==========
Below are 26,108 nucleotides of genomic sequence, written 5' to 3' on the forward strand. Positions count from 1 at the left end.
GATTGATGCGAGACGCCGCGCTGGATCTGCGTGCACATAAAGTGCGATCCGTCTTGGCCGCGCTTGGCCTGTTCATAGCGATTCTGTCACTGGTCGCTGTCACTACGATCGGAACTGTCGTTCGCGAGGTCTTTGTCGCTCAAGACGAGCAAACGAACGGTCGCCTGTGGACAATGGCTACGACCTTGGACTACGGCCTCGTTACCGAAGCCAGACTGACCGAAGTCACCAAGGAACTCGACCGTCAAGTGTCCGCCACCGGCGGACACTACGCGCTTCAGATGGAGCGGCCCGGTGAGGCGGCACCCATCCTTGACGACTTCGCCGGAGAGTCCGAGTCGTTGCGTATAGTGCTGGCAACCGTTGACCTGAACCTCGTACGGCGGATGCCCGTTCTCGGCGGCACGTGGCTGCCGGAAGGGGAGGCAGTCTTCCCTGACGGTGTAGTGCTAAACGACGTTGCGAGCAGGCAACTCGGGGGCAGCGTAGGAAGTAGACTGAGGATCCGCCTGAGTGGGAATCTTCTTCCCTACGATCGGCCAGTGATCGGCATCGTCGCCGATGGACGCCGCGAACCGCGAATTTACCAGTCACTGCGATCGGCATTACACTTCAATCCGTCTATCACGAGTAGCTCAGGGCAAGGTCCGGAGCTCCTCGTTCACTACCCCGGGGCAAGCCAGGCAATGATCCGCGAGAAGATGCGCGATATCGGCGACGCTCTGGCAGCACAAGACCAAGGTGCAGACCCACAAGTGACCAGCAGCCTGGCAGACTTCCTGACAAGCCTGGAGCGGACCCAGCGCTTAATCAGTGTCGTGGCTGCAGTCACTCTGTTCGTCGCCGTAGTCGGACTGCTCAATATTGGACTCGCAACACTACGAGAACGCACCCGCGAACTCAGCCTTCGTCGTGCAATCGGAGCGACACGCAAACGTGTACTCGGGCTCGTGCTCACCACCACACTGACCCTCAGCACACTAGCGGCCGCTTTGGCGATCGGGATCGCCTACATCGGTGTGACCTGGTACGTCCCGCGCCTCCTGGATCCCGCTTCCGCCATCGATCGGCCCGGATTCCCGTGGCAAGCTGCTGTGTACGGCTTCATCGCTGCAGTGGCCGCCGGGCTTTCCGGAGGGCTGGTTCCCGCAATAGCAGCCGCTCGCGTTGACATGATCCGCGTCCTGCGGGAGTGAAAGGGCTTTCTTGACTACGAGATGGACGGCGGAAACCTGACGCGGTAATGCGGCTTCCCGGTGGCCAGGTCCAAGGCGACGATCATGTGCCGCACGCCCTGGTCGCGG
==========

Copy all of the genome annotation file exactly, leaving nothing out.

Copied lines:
Below are 26,108 nucleotides of genomic sequence, written 5' to 3' on the forward strand. Positions count from 1 at the left end.
GATTGATGCGAGACGCCGCGCTGGATCTGCGTGCACATAAAGTGCGATCCGTCTTGGCCGCGCTTGGCCTGTTCATAGCGATTCTGTCACTGGTCGCTGTCACTACGATCGGAACTGTCGTTCGCGAGGTCTTTGTCGCTCAAGACGAGCAAACGAACGGTCGCCTGTGGACAATGGCTACGACCTTGGACTACGGCCTCGTTACCGAAGCCAGACTGACCGAAGTCACCAAGGAACTCGACCGTCAAGTGTCCGCCACCGGCGGACACTACGCGCTTCAGATGGAGCGGCCCGGTGAGGCGGCACCCATCCTTGACGACTTCGCCGGAGAGTCCGAGTCGTTGCGTATAGTGCTGGCAACCGTTGACCTGAACCTCGTACGGCGGATGCCCGTTCTCGGCGGCACGTGGCTGCCGGAAGGGGAGGCAGTCTTCCCTGACGGTGTAGTGCTAAACGACGTTGCGAGCAGGCAACTCGGGGGCAGCGTAGGAAGTAGACTGAGGATCCGCCTGAGTGGGAATCTTCTTCCCTACGATCGGCCAGTGATCGGCATCGTCGCCGATGGACGCCGCGAACCGCGAATTTACCAGTCACTGCGATCGGCATTACACTTCAATCCGTCTATCACGAGTAGCTCAGGGCAAGGTCCGGAGCTCCTCGTTCACTACCCCGGGGCAAGCCAGGCAATGATCCGCGAGAAGATGCGCGATATCGGCGACGCTCTGGCAGCACAAGACCAAGGTGCAGACCCACAAGTGACCAGCAGCCTGGCAGACTTCCTGACAAGCCTGGAGCGGACCCAGCGCTTAATCAGTGTCGTGGCTGCAGTCACTCTGTTCGTCGCCGTAGTCGGACTGCTCAATATTGGACTCGCAACACTACGAGAACGCACCCGCGAACTCAGCCTTCGTCGTGCAATCGGAGCGACACGCAAACGTGTACTCGGGCTCGTGCTCACCACCACACTGACCCTCAGCACACTAGCGGCCGCTTTGGCGATCGGGATCGCCTACATCGGTGTGACCTGGTACGTCCCGCGCCTCCTGGATCCCGCTTCCGCCATCGATCGGCCCGGATTCCCGTGGCAAGCTGCTGTGTACGGCTTCATCGCTGCAGTGGCCGCCGGGCTTTCCGGAGGGCTGGTTCCCGCAATAGCAGCCGCTCGCGTTGACATGATCCGCGTCCTGCGGGAGTGAAAGGGCTTTCTTGACTACGAGATGGACGGCGGAAACCTGACGCGGTAATGCGGCTTCCCGGTGGCCAGGTCCAAGGCGACGATCATGTGCCGCACGCCCTGGTCGCGG